"If you can't measure it, then you can't test your ideas" explains Sarkar

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Cosmic acceleration and Dark energy might not exist. The dispute of professor Subir Sarkar about the significance of the supernovae evidence presented by the 2011 Nobel Prize teams continues. One of the hot topics at the workshop Multimessengers@Prague, where we met.

This unique workshop of Central European Institute for Cosmology and Fundamental Physics brought experts from disjoint but complementary fields and provided them with the possibility of informal discussion. Scientists from institutes in 10 European countries, invited to Prague through the FZU project CoGraDS, spent four days probing the latest developments in synergies between various cosmological observations and exchanged ideas with colleagues from the local community active in Universe sciences. The CoGraDS project combines four theoretical investigations in gravity, cosmology and string theory with hardcore experimentalist enterprise: the goal of one of its five work packages is to build a lab for testing photosensors for the Large Synoptic Space Telescope.


"I think, theorists must have contact with experimentalists because otherwise, they keep inventing all kinds of things without any connection to the real world. Correspondingly, the experimentalists should talk with theorists so that they get some appreciation of what sort of ideas are interesting," Subir Sarkar says.

"Effectively without data we just have speculation, with data, we can make progress in understanding. Everything should be in balance between dreaming and achieving. Who doesn't like dreaming, but by itself, it is a little bit sterile." That’s why the international science community is working on developing new detectors. Currently, both gravitational waves and neutrinos are not seen enough as the detectors are too small. The progress might come with a new arm of LIGO constructed in India, the Japanese detector HyperK, or the Einstein Telescope or KM3NeT. Instead of something interesting happening once a year, it will happen every month.


Sarkar works on high energy cosmic rays, neutrinos and gamma-rays and participates in the experiments IceCube Neutrino Observatory and the Cherenkov Telescope Array and was a member for many years of the Pierre Auger Observatory for cosmic rays. "Ideally, a scientist should be involved in every experiment, but that is not feasible. Every country has some limit on what they can get involved in, but it would be good if more Czechs were also involved in optical astronomy, for example in a big project called the Large Synoptic Survey Telescope." It is being built in Chile and was promoted by particle physicists and will involve big data. That is the reason why it is partly funded by Google and attracts young people with a computing background.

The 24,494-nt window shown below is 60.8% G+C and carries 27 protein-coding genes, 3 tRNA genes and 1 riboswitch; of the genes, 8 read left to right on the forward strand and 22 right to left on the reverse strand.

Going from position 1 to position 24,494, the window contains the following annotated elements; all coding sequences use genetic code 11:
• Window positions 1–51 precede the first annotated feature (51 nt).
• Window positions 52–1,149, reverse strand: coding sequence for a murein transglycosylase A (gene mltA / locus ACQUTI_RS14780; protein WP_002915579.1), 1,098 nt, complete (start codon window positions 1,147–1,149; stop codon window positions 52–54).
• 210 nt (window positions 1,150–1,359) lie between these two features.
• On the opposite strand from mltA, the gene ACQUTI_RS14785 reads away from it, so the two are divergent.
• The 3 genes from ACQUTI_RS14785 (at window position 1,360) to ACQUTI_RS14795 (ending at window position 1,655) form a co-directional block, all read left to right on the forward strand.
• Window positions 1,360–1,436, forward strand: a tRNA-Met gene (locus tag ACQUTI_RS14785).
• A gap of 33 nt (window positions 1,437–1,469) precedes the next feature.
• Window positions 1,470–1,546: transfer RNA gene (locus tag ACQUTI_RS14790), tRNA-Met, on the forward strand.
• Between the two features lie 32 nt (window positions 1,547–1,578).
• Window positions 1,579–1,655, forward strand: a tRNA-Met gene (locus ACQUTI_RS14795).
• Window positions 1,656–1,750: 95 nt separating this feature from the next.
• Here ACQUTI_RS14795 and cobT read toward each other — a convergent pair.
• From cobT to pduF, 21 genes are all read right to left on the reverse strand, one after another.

But as he stated: "The physicists vote with their feet, you can't force them to do anything. They will do what interests them within the constraints of resources and funding, etc." That's why he advises bureaucrats, government officials and ministers not to tell physicists what they should do as it is pointless, because if they will not do it with their heart, then nothing will come out of it: "It's like you can't force an artist to paint portraits if he wants to do landscapes."

Sarkar: 'The last time I actually saw stars was when I was on shift with the Pierre Auger Observatory, and at four in the morning when the only bar in town shut down, we drove out into the pampa. We lay on top of the cars and we looked at the sky. And that's really dark with no lights anywhere. It's hard to convey just how dramatic seeing the night sky is when it is really dark and you get some sense of our ancestors must have felt and why they ascribed all kinds of symbolism in the sky and the stars and so

Sarkar is head of the Particle Theory Group at the University of Oxford. "Everyone has their own mind and if there are 10 people they have 11 opinions. On the other hand, if you can get a consensus, then you feel it's solid. Although it can be really frustrating at times, it is rewarding. It's not like being a celebrity and having thousands of followers on Twitter – if you can convince even 10 intelligent people with your argument, you feel that it has been worthwhile making that effort."

Central European Institute for Cosmology and Fundamental Physics (CEICO) is an international research group focused on the interplay between cosmology, gravity and string theory based in the Institute of Physics of the Czech Academy of Sciences.

Subir Sakar is head of the Particle Theory Group at the University of Oxford. After a dispute about the significance of the supernovae evidence of the 2011 Nobel Prize teams, professor Subir Sakar published a second paper in Astronomy and Astrophysics in November 2019. He participates in the experiments IceCube Neutrino Observatory and the forthcoming Cherenkov Telescope Array.

20 February 2020

By: Petra Köppl

Photograph: René Volfík